What Every Family Needs
to Know to Stay in the Flow. If disaster strikes, will you be Water-Ready?
Carpinteria Valley Water District Presents: "Water Lines are Lifelines"
Guidelines for Storing and Treating Your Emergency Water Supply
Water is essential to life, and in our modern society, availability
of water is taken for granted. But in disasters, the water flow
we all count on may not be there.
The Carpinteria Valley Water District, and other agencies responsible
planning and preparedness, urge you to be waterwise in disasters.
This means taking
steps now to store water for you and your family so you can survive
several days if the public water supply is disrupted by a natural
How much water do I need to store?
Store 1-2 gallons of safe water per person per day.
Store enough water to last each person at least three (3) days.
More is better. (Consider pets and the possibility that you might
have visitors present when disaster strikes.)
Store 1-2 gallons of purchased distilled water for any individuals
with chronic health problems including weakened immune systems.
Why do we need to store water for use
In the event of a major earthquake or other disaster, CVWD water
lines could be shut down for several days.
Your familys ability to survive depends on an adequate
supply of safe water for drinking and food preparation.
Water is safe only if it is tap water that has been
properly stored, or if it is store bought bottled water that has
been properly stored.
How long can water be stored?
Replace your stored water every six months. You can do it when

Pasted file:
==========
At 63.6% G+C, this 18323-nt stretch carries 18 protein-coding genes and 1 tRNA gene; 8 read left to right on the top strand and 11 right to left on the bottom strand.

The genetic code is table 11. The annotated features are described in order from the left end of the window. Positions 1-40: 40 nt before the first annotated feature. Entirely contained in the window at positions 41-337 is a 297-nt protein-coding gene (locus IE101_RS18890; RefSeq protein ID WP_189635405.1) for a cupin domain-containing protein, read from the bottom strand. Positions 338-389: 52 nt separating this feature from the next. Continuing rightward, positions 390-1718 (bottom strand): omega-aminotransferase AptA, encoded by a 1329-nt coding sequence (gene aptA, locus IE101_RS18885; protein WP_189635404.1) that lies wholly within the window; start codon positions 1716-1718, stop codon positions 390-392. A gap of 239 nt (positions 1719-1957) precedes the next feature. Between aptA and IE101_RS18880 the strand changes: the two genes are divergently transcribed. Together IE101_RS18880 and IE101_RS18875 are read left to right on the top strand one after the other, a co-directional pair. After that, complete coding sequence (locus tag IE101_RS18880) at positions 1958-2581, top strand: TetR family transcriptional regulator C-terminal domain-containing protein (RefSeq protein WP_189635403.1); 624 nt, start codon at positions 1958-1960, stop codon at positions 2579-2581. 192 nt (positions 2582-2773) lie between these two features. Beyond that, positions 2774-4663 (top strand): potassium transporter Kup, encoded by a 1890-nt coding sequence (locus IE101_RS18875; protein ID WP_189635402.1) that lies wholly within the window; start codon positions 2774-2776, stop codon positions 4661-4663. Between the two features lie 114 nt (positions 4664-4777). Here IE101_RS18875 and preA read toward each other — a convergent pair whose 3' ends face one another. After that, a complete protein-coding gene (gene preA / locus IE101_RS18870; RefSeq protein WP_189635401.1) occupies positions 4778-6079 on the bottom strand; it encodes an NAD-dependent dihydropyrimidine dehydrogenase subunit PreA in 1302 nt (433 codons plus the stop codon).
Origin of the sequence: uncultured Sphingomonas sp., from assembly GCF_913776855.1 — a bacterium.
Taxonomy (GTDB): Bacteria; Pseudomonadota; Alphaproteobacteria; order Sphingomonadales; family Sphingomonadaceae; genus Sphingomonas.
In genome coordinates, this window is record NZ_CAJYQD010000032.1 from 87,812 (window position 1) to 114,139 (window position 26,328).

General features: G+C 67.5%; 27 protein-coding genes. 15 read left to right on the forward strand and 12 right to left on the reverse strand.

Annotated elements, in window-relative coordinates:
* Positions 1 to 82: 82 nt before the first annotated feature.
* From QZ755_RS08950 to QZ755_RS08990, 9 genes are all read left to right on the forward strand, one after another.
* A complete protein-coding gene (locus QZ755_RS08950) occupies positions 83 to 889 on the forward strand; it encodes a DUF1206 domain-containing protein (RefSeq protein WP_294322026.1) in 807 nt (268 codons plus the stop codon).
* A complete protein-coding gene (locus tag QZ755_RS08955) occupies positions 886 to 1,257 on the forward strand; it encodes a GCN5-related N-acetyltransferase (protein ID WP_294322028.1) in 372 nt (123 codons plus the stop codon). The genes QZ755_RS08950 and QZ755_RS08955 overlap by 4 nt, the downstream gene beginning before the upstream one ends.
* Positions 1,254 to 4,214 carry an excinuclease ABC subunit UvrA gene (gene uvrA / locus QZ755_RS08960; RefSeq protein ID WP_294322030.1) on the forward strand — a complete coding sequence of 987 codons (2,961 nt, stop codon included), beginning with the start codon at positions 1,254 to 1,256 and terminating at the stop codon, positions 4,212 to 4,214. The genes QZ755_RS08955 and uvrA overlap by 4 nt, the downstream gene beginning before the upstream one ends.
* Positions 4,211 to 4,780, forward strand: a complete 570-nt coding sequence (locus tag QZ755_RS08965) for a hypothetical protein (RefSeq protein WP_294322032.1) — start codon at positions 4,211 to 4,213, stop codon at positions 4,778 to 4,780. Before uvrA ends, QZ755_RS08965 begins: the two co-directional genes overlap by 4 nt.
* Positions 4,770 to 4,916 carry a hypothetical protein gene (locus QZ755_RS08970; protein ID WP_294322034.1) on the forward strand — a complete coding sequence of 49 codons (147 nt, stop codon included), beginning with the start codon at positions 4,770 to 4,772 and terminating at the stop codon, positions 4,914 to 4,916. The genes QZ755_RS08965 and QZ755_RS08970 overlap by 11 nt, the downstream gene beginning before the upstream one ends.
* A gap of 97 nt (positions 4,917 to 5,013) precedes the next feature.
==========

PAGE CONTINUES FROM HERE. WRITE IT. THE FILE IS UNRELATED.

you reset your clocks to and from daylight savings time. Label
your stored water containers with the date it was stored.
Specially sealed, airtight pouches of water may be stored up
to five years (check the label).
These may be purchased where earthquake supplies are sold.
How and where should I store my emergency
Store tap water in airtight, clean, food-grade plastic containers.
(Do not store in glass or used
milk containers.) Place all containers (tap water, bottled water
or pouches) in a cool, dark,
easy-to-reach location, secure from animals. (Examples: in the
back of closets, under beds and tables, behind a sofa) Avoid storing
the water in garages or attics where it can get too hot.
Should I treat my stored water before
Water properly stored is safe to drink. Only treat your stored
Labels show the water has been stored longer than six months
The water has an unusual odor
The container is leaking
The seal does not appear to be airtight
You have any concerns about the waters safety
If my stored water needs to be treated
before using it in a disaster, how do I do it?
Be prepared to use either of two methods to make your stored water
safe. Include in your emergency / disaster supplies a heat source
such as a camping stove (do NOT use barbecues), a clean pot, measuring
spoons or a clean medicine dropper, and a sealed bottle of regular,
unscented liquid bleach. Bleach should also be replaced every
Treatment Option #1: Boil your stored water for at least
one minute, let cool, then drink or use to prepare food. Boiling
is the preferred treatment method.
Treatment Option #2: Add a measured 1/4 teaspoon, or 16,
drops, of bleach to each gallon of water. Shake or stir, then
let stand 30 minutes. A slight chlorine taste and smell is normal.
Are there other sources of water I can
use in an emergency?
Yes, for some purposes. Water from the water heater, toilet tank,
pool or hot tub can be used with soap for washing down surfaces,
cleaning tools, and washing your body. Your stored water is meant
to keep you alive; use it only for drinking and food preparation.
If you run out of stored drinking water, you can use the water
from your water heater for drinking after you strain it and treat
it. To strain it, pour it through a clean cloth or layers of paper
towels. Then treat this water following the directions given in
the previous answer.